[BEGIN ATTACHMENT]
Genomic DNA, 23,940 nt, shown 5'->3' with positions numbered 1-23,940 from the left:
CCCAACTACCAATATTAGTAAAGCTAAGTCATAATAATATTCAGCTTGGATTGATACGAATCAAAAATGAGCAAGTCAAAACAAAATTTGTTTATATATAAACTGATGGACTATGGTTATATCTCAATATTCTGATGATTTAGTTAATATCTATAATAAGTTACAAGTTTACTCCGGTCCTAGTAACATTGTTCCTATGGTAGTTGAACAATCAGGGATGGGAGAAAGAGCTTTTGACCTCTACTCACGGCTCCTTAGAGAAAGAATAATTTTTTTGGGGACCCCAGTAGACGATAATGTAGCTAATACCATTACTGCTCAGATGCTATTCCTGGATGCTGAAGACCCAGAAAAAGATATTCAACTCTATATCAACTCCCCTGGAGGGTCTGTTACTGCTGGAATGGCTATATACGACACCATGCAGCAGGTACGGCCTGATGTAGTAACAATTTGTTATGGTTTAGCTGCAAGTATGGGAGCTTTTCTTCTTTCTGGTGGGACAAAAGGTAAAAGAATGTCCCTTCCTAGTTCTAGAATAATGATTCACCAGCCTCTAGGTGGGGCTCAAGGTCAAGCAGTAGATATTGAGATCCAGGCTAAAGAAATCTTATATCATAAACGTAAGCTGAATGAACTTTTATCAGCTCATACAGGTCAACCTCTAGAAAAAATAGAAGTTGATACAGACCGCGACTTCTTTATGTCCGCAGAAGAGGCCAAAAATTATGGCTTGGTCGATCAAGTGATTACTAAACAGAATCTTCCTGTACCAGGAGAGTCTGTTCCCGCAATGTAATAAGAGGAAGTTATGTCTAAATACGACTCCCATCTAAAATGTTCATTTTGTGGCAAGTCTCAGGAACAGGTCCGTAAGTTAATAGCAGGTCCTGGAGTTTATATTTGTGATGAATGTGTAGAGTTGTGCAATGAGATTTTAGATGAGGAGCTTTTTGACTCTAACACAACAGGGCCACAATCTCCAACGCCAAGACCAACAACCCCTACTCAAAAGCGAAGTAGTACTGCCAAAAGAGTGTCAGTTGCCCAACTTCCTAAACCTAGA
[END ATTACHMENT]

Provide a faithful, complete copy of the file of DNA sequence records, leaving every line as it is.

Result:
Genomic DNA, 23,940 nt, shown 5'->3' with positions numbered 1-23,940 from the left:
CCCAACTACCAATATTAGTAAAGCTAAGTCATAATAATATTCAGCTTGGATTGATACGAATCAAAAATGAGCAAGTCAAAACAAAATTTGTTTATATATAAACTGATGGACTATGGTTATATCTCAATATTCTGATGATTTAGTTAATATCTATAATAAGTTACAAGTTTACTCCGGTCCTAGTAACATTGTTCCTATGGTAGTTGAACAATCAGGGATGGGAGAAAGAGCTTTTGACCTCTACTCACGGCTCCTTAGAGAAAGAATAATTTTTTTGGGGACCCCAGTAGACGATAATGTAGCTAATACCATTACTGCTCAGATGCTATTCCTGGATGCTGAAGACCCAGAAAAAGATATTCAACTCTATATCAACTCCCCTGGAGGGTCTGTTACTGCTGGAATGGCTATATACGACACCATGCAGCAGGTACGGCCTGATGTAGTAACAATTTGTTATGGTTTAGCTGCAAGTATGGGAGCTTTTCTTCTTTCTGGTGGGACAAAAGGTAAAAGAATGTCCCTTCCTAGTTCTAGAATAATGATTCACCAGCCTCTAGGTGGGGCTCAAGGTCAAGCAGTAGATATTGAGATCCAGGCTAAAGAAATCTTATATCATAAACGTAAGCTGAATGAACTTTTATCAGCTCATACAGGTCAACCTCTAGAAAAAATAGAAGTTGATACAGACCGCGACTTCTTTATGTCCGCAGAAGAGGCCAAAAATTATGGCTTGGTCGATCAAGTGATTACTAAACAGAATCTTCCTGTACCAGGAGAGTCTGTTCCCGCAATGTAATAAGAGGAAGTTATGTCTAAATACGACTCCCATCTAAAATGTTCATTTTGTGGCAAGTCTCAGGAACAGGTCCGTAAGTTAATAGCAGGTCCTGGAGTTTATATTTGTGATGAATGTGTAGAGTTGTGCAATGAGATTTTAGATGAGGAGCTTTTTGACTCTAACACAACAGGGCCACAATCTCCAACGCCAAGACCAACAACCCCTACTCAAAAGCGAAGTAGTACTGCCAAAAGAGTGTCAGTTGCCCAACTTCCTAAACCTAGA